Neural substrates underlying progressive micrographia in Parkinson's disease

Shigenori Kanno, Mayumi Shinohara, Kasumi Kanno, Yukihiro Gomi, Makoto Uchiyama, Yoshiyuki Nishio, Toru Baba, Yoshiyuki Hosokai, Atsushi Takeda, Hiroshi Fukuda, Etsuro Mori, Kyoko Suzuki

Research output: Contribution to journalArticlepeer-review

4 Citations (Scopus)


Introduction: The neural substrates associated with the development of micrographia remain unknown. We aimed to elucidate the neural substrates underlying micrographia in Parkinson's disease (PD) patients. Methods: Forty PD patients and 20 healthy controls underwent handwriting tests that involved free writing and copying. We measured the size of each letter and the resting cerebral glucose metabolic rate of the PD patients and another group of age- and sex-matched 14 healthy controls (HCs), who had not participated in the writing tests, using resting-state 18F-fluorodeoxyglucose positron emission tomography. Results: In the PD patients, the prevalence of consistent micrographia (CM) associated with free writing was 2.5% for both tasks. Alternatively, the prevalence of progressive micrographia (PM) was 15% for free writing and 17.5% for copying. In the PD patients, there was no significant difference in the letter sizes between these tasks, whereas the variability of the letter sizes for copying was significantly different from that for free writing. The means and decrements in letter sizes in either task were not significantly correlated with the severity of brady/hypokinesia in the PD patients. For free writing, the PD patients with PM showed glucose hypometabolism in the anterior part of the right middle cingulate cortex, including the rostral cingulate motor area, compared with those without PM. For copying, the PD patients with PM showed glucose hypometabolism in the right superior occipital gyrus, including V3A, compared with those without PM. Conclusions: These findings suggest that PM in free writing in PD patients is caused by the difficulty of monitoring whether the actual handwriting movements are desirable for maintaining letter size during self-paced handwriting. By contrast, PM in copying in PD patients is evoked by a lack of visual information about the personal handwriting and hand motions that are used as cues for maintaining letter sizes.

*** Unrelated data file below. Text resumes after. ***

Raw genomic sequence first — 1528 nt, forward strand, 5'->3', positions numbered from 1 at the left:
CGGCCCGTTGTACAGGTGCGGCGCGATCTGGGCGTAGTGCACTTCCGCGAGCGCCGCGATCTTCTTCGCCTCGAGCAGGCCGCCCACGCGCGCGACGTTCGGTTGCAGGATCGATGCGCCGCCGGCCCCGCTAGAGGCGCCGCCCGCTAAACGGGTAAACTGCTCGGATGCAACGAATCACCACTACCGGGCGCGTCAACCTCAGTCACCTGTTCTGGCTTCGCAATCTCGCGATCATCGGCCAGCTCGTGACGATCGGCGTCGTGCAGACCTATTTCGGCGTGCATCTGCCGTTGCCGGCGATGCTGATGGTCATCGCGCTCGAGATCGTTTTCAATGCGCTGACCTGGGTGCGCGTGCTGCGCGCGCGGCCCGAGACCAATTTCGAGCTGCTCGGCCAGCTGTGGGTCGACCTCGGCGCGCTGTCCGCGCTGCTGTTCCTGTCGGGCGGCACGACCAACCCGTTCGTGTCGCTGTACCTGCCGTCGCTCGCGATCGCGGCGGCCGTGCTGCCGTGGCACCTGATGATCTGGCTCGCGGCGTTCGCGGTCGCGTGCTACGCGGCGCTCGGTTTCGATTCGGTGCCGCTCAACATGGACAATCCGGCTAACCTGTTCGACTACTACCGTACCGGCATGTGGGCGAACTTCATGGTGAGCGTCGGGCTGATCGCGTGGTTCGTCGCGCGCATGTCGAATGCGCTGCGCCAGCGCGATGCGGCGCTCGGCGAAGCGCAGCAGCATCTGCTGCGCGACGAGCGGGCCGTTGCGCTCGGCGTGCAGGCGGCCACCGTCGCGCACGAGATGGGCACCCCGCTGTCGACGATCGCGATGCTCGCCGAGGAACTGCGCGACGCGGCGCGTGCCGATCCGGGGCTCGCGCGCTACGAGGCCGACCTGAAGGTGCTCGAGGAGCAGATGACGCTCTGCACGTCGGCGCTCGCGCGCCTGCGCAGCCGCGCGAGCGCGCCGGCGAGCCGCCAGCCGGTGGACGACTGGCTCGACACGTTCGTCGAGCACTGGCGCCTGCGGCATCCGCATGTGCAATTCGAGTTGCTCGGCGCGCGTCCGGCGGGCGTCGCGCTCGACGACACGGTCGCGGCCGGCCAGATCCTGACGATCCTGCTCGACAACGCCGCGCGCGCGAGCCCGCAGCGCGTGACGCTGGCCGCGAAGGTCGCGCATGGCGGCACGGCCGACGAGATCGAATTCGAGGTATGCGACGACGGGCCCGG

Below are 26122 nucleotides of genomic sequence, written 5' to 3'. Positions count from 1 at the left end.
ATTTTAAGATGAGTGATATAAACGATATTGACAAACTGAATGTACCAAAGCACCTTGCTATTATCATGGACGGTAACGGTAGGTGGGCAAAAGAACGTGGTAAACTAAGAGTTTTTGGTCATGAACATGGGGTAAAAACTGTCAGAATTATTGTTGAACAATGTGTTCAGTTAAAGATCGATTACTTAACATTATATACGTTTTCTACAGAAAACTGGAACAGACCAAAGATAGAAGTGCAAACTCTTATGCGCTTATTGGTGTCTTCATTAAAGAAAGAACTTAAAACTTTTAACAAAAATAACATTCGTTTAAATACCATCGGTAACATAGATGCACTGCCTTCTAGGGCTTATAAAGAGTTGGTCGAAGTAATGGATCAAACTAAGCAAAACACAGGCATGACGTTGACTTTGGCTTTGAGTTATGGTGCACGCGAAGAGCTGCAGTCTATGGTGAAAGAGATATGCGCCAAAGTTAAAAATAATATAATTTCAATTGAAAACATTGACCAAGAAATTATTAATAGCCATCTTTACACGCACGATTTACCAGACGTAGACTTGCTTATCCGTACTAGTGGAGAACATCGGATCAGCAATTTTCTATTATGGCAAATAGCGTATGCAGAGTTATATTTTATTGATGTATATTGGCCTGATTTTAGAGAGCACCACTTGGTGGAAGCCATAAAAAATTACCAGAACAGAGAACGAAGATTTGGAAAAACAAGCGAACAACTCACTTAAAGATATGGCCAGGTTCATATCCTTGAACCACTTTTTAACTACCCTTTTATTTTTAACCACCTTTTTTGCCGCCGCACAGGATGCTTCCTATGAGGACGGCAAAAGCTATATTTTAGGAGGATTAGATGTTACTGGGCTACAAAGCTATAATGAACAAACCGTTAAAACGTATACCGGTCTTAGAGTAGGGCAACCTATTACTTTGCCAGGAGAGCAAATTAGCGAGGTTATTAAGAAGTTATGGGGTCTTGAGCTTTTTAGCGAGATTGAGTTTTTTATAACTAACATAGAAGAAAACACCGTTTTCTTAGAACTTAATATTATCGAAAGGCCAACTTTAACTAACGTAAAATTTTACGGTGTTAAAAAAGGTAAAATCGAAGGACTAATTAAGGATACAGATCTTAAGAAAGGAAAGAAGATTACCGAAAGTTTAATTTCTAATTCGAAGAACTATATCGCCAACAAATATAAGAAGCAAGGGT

Original languageEnglish
Article numbere01669
JournalBrain and Behavior
Issue number8
Publication statusPublished - 2020 Aug 1


  • Parkinson's disease
  • anterior cingulate cortex
  • micrographia
  • positron emission tomography
  • supplementary motor area
  • visual cortex


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